Upgrading a Nexus 5 eMMC to 64GB

Sometimes we feel confident in our soldering skills (but only sometimes) — and then we see something like this done.

IMG_20160324_205427Someone over on the XDA developers forum managed to upgrade his Nexus 5 from 16gb to 64gb — and not only that, upgraded the eMMC type from 4.5 to 5.0 so it writes and reads much faster.

While the details on the actual conversion are a bit vague, we did manage to dig up another video of someone replacing an eMMC chip from a Samsung Note 2.

It most certainly is possible… but would you look at the size of that chip!

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Creating Full Color Images on Thermoformed Parts

In a race to produce the cheapest and most efficient full-color 3D object, we think Disney’s Research facility (ETH Zurich and the Interactive Geometry Lab) may have found the key. Combining hydrographic printing techniques with plastic thermoforming.

You might remember our article last year on creating photorealistic images on 3D objects using a technique called hydrographic printing, where essentially you print a flattened 3D image using a regular printer on special paper to transfer it to a 3D object in a bath of water. This is basically the same, but instead of using the hydrographic printing technique, they’ve combined the flattened image transfer with thermoforming — which seems like an obvious solution!

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Plexitube Owl Clock Watches You Sleep

Wait, plexitube? Is that a typo? Surely we mean Nixie tubes!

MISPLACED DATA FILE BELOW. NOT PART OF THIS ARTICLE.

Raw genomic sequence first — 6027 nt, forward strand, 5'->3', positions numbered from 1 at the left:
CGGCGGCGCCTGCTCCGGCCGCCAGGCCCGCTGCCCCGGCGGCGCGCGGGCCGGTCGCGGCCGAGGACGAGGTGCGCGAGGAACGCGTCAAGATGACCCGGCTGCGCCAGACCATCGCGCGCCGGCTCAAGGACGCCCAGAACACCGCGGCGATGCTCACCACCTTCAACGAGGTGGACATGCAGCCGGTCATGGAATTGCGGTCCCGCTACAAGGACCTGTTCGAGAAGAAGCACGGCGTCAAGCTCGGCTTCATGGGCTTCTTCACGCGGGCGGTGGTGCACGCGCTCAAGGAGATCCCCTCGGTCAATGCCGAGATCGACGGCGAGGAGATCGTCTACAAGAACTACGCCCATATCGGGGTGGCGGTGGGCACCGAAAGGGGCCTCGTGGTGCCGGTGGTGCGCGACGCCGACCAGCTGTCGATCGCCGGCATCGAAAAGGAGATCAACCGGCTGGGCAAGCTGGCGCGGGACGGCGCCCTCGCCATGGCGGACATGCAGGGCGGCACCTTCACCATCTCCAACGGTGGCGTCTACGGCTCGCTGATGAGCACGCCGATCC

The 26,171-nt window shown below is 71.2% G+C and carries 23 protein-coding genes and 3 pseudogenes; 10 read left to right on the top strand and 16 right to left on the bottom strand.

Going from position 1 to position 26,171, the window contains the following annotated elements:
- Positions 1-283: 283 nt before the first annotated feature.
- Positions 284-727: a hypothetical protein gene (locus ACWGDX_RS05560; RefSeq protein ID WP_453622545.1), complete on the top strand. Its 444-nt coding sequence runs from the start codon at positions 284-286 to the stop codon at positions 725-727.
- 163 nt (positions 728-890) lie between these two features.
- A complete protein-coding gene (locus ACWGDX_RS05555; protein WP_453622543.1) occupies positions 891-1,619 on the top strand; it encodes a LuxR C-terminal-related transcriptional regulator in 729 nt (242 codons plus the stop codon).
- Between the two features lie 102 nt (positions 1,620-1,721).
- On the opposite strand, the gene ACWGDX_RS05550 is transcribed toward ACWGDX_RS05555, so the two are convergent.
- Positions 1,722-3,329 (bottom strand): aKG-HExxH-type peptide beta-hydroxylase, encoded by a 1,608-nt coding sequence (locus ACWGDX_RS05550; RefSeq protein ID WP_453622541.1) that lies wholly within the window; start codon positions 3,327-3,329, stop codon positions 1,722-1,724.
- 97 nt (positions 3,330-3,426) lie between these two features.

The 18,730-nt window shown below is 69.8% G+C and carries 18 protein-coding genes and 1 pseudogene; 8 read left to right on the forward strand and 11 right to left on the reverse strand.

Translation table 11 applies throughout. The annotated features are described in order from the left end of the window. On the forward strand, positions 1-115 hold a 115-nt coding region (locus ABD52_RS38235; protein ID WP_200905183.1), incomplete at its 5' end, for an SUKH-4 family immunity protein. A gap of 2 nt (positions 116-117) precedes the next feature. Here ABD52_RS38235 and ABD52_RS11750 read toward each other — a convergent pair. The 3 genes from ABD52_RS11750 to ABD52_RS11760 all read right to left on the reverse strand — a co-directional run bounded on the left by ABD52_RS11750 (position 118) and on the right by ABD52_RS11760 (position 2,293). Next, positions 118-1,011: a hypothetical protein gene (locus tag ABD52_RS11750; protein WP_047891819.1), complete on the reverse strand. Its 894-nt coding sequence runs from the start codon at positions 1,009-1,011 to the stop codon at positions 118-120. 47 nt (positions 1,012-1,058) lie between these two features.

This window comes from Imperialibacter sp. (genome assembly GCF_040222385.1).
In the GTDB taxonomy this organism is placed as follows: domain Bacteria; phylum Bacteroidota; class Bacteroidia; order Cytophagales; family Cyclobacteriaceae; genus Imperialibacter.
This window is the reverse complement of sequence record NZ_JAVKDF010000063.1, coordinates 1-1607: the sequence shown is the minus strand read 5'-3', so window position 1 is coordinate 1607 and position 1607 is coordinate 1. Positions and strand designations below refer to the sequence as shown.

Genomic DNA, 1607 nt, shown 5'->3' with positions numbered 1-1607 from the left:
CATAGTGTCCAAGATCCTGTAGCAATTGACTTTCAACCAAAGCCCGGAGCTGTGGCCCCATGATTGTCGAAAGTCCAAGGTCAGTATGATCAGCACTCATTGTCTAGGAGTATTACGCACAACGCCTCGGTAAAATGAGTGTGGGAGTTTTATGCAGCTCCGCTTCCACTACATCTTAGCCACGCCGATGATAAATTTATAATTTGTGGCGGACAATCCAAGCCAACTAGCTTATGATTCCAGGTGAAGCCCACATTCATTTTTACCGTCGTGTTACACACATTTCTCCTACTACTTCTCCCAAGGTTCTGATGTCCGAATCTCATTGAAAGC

For a Christmas project [Kurt] wanted to build some owl-inspired clocks — with bit of a retro feel. Given the complexities of finding and using actual Nixie tubes, he went with an alternative — a Plexitube.

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Closeup of Plexitube

Plexitubes look like futuristic Nixie tubes. They can have different stylized numbers. They’re crisp, they’re bright, and they are completely customizable. They’re made of edgelit acrylic! By laser etching the design onto pieces of acrylic and feeding LED light into the edge, very much like how a light-pipe works, it’s possible to have a neon-light effect — using nothing more than plastic and some LEDs.

He designed custom PCBs for the project, with SMD LEDs for the plexitubes. Making use of a laser cutter, he designed the actual owl to be made out of lightly formed wood cutouts — the entire thing looks absolutely fantastic.

As far as “Nixie tube” clocks this has gotta be one of the most aesthetically pleasing ones we’ve seen in a while, but if you’re looking for an all-out-Nixietube-extravaganza… take a look at this whopping thirteen tube clock.

[Thanks for the tip Lawrence!]

Modifying a Raspberry Pi 2 To Fit In Small Places

Still can’t get your hands on a Pi Zero? We know. Why not de-solder a few headers from a Raspberry Pi 2 to fit in your next project instead? Using a pair of 2.5″ HDD enclosures, [nodenet] made a mini linux laptop using the Raspberry Pi 2 — It even has a touch screen, and features a 1000mAh battery!

All in all it cost him about $120 for all the components, but before you JrECiM0rush out to make your own, you will need pretty good skills with a soldering iron to successfully downsize your Raspberry Pi 2. The modifications require removing both USB ports, the Ethernet plug, the GPIO pins, the HDMI port, the A/V jack and the camera connectors.